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The tokenization of cities

The web in its current state is like a city without public spaces. People can only interact in places owned by someone else, and a small group of landlords captures an oversized share of all economic activity. – Dror Poleg

I would encourage you all to read Dror Poleg’s recent article called, “The Token Society: Cryptocurrencies will change the way we work, live, and love.” It’s an interesting read, particularly for us urbanists. Poleg starts with urban history. He first talks about how the emergence of industrial cities allowed for new divisions of labor. The example he gives is that of the quatorzième, which is a job that emerged in Parisian society sometime in the late 19th century. The job of a quatorzième was literally to be the 14th person at dinners and functions. Since a headcount of 13 was thought to be bad luck, it was important to be able to call on someone at a moment’s notice to fill this critically important role. While this probably seems silly in today’s context — I mean, who goes out anymore? — it was a real thing and it was a thing that the modern city was suddenly able to provide. Poleg goes on to thread this idea all the way through to today. Web 2.0 enabled a new sharing economy and much larger digital communities (though note the quote at the top of this post). However, we’re nowhere near done yet. Web 3.0 is going to, in his words, enable “the finalization [or tokenization] of all human activity.” Welcome to the new token society.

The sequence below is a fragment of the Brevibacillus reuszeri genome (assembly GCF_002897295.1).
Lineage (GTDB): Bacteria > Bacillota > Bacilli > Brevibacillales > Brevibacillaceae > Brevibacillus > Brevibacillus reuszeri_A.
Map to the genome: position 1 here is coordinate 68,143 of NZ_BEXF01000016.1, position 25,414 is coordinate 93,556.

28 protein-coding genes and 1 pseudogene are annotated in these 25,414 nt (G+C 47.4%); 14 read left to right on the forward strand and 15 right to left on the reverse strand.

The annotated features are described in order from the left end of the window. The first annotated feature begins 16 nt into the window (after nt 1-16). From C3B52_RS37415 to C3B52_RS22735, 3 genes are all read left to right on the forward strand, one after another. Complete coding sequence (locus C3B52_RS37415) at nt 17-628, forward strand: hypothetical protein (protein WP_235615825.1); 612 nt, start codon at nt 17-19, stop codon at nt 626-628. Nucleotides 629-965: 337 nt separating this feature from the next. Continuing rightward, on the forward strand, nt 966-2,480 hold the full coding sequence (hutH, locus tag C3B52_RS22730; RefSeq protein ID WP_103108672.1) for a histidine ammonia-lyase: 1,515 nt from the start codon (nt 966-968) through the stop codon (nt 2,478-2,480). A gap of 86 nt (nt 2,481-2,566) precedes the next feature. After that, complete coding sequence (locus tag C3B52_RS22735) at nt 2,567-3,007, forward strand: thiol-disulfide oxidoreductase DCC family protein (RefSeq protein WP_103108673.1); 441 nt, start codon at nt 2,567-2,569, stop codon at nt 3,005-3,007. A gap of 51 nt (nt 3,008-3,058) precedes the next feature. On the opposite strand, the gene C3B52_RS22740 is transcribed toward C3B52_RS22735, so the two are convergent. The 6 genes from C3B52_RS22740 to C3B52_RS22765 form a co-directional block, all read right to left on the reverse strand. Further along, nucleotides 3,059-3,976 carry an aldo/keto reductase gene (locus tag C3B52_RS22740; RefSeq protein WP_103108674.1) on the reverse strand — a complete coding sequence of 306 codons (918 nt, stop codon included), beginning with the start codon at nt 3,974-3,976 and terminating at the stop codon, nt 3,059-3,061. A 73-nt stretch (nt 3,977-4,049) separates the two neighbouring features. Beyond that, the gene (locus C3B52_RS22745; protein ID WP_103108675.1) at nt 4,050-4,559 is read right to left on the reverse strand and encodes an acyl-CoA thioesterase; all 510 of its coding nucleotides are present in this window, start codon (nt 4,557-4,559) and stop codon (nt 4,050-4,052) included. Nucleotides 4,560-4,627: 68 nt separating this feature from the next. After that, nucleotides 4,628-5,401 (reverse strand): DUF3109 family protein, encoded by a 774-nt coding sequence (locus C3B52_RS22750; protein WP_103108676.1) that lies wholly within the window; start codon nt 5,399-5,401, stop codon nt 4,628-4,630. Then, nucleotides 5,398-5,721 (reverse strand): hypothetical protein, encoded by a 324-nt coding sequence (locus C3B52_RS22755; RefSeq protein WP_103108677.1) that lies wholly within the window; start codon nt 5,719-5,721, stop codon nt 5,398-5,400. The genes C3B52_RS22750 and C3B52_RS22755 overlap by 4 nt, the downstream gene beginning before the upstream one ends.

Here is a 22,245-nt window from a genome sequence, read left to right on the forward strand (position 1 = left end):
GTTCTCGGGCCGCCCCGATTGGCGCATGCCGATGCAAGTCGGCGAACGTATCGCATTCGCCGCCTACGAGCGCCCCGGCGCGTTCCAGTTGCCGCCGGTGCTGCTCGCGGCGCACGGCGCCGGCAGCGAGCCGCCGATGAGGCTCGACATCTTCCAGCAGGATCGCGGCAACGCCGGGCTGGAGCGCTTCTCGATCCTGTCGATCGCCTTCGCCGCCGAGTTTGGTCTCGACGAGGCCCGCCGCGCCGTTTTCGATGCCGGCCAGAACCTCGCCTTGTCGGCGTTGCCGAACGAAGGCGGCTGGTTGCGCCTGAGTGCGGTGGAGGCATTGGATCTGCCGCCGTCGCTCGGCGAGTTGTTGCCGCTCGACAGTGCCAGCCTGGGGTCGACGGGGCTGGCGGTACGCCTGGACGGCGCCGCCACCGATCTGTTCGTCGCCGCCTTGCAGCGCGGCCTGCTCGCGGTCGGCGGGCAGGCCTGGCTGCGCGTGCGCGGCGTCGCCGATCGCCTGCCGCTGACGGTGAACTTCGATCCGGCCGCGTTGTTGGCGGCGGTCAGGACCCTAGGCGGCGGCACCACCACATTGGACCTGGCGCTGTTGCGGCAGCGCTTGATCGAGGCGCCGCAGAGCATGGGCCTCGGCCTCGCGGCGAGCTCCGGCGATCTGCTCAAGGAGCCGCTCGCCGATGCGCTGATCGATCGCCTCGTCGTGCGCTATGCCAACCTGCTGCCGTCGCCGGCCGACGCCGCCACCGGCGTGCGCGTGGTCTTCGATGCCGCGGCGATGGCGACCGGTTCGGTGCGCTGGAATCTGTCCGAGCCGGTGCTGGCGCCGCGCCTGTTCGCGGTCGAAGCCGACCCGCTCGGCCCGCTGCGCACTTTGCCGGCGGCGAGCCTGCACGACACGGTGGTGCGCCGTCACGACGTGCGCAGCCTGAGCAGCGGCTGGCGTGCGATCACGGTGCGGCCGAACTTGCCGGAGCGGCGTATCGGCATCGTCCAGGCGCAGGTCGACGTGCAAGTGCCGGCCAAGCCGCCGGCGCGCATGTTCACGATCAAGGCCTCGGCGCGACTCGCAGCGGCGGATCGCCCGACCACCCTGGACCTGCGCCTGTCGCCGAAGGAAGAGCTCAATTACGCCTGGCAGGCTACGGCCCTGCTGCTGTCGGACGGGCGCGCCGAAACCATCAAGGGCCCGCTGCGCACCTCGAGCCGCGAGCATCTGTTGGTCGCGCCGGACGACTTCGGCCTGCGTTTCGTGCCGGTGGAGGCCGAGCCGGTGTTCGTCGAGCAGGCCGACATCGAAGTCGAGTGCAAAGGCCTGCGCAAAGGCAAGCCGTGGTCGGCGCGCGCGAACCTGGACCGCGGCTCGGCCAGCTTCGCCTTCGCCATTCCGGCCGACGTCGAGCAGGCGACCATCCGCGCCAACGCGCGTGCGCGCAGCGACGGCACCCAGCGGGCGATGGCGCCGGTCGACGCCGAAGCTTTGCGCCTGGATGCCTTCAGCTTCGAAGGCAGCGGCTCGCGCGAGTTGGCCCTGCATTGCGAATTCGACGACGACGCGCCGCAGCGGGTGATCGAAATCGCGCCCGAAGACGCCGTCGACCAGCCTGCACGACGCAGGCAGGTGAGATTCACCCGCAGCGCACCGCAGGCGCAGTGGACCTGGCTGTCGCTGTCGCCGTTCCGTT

P.S. I’m by no means an expert on cryptocurrencies. I have just been watching from afar for the past several years. But over the last few months, it has been hard not to pay attention to what is happening with NFTs and the Ethereum network. And I’m not just talking about the price of ETH (which is up ~56% over the last month alone). I am now of the opinion that we are seeing one of the first mainstream use cases emerge on top of a blockchain network. And yes, I believe it will also change our cities.

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